Japanization: What the World Can Learn from Japan's Lost Decades

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John Wiley & Sons, Jun 3, 2014 - Business & Economics - 226 pages
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An in-depth look at Japan's economic malaise and the steps it must take to compete globally

In Japanization, Bloomberg columnist William Pesek—based in Tokyo—presents a detailed look at Japan's continuing twenty-year economic slow-down, the political and economic reasons behind it, and the policies it could and should undertake to return to growth and influence. Despite new Prime Minister Shinzo Abe's promise of economic revitalization, investor optimism about the future, and plenty of potential, Japanization reveals why things are unlikely to change any time soon.

Pesek argues that "Abenomics," as the new policies are popularly referred to, is nothing more than a dressed-up version of the same old fiscal and monetary policies that have left Japan with crippling debt, interest rates at zero, and constant deflation. He explores the ten forces that are stunting Japan's growth and offers prescriptions for fixing each one.

  • Offers a skeptical counterpoint to the popular rosy narrative on the economic outlook for Japan
  • Gives investors practical and detailed insight on the real condition of Japan's economy
  • Reveals ten factors stunting Japan's growth and why they are unlikely to be solved any time soon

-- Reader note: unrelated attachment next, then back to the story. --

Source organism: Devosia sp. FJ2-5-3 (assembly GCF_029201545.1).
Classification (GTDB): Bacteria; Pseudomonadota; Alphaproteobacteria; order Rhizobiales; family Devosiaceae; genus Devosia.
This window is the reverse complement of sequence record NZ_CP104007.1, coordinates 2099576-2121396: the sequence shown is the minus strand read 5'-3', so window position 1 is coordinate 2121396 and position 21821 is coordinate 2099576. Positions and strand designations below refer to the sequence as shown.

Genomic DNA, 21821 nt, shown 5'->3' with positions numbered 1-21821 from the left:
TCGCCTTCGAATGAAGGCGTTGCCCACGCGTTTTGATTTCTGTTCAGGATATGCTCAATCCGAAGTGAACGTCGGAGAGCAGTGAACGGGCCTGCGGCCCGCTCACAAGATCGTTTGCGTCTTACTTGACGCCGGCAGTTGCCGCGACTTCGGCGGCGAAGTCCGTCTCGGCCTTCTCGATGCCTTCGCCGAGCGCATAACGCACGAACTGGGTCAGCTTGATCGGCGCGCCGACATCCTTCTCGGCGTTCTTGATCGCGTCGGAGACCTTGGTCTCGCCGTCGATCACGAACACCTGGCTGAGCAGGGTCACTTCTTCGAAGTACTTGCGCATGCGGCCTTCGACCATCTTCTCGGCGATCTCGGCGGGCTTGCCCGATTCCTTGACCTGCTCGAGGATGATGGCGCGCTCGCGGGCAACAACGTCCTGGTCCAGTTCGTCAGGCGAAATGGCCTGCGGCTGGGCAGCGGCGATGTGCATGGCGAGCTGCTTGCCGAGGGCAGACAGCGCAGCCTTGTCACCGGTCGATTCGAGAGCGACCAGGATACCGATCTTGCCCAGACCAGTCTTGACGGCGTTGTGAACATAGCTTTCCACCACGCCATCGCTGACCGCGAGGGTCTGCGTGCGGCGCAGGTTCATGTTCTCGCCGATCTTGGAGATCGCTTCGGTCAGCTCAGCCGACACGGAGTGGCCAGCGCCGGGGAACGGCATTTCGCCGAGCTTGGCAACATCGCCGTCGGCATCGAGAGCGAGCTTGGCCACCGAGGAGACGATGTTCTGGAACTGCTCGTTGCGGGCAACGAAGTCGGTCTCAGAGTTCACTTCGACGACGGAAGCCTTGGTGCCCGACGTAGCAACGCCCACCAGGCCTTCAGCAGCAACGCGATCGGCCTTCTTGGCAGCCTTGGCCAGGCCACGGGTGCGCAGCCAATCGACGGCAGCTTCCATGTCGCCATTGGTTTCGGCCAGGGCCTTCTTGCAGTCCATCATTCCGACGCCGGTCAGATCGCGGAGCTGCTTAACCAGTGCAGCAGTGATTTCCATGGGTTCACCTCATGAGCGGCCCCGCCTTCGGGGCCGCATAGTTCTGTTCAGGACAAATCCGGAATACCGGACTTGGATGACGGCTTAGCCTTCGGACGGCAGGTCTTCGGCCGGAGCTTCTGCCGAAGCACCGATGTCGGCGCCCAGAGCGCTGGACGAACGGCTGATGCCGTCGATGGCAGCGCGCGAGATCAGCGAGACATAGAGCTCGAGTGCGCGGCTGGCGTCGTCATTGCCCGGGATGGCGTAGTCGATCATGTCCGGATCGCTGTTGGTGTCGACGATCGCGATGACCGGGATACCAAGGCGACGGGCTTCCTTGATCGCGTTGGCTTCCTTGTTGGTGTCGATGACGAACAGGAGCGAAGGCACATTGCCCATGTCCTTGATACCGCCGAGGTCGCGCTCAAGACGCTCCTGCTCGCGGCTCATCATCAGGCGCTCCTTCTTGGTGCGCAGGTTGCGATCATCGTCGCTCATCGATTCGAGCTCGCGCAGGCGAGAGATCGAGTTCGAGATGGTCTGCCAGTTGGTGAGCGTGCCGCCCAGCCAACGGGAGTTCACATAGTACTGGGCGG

• Explains why most of what readers believe they know about Japan's economy is wrong
  • Includes case studies of some of the biggest Japanese companies, including Olympus, Japan Airlines, Sony, and Toyota, among others

For many investors, businesspeople, and economists, Japan's long economic struggle is difficult to comprehend, particularly given the economic advantages it appears to have over its neighbors. Japanization offers a ground-level look at why its problems continue and what it can do to change course.

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About the author (2014)

William Pesek is a Bloomberg columnist in Tokyo. He provides opinions and commentary on economics, business, markets and politics throughout Asia. His columns routinely appear in the International Herald Tribune, Sydney Morning Herald, New York, Post, The Straits Times, The Japan Times and many other publications around the globe. Previously, he was a columnist for Barron's, the Dow Jones weekly magazine, in Washington, writing about global economics, politics, financial markets, the Federal Reserve, U.S. Treasury Department, International Monetary Fund and World Bank. He has also worked at Dow Jones Newswires in New York covering economics, companies and markets. William was the winner of the Society of American Business Editors and Writers (SABEW)'s 2010 award for commentary. He has a Bachelor's degree in journalism from Bernard M. Baruch College, City University of New York.

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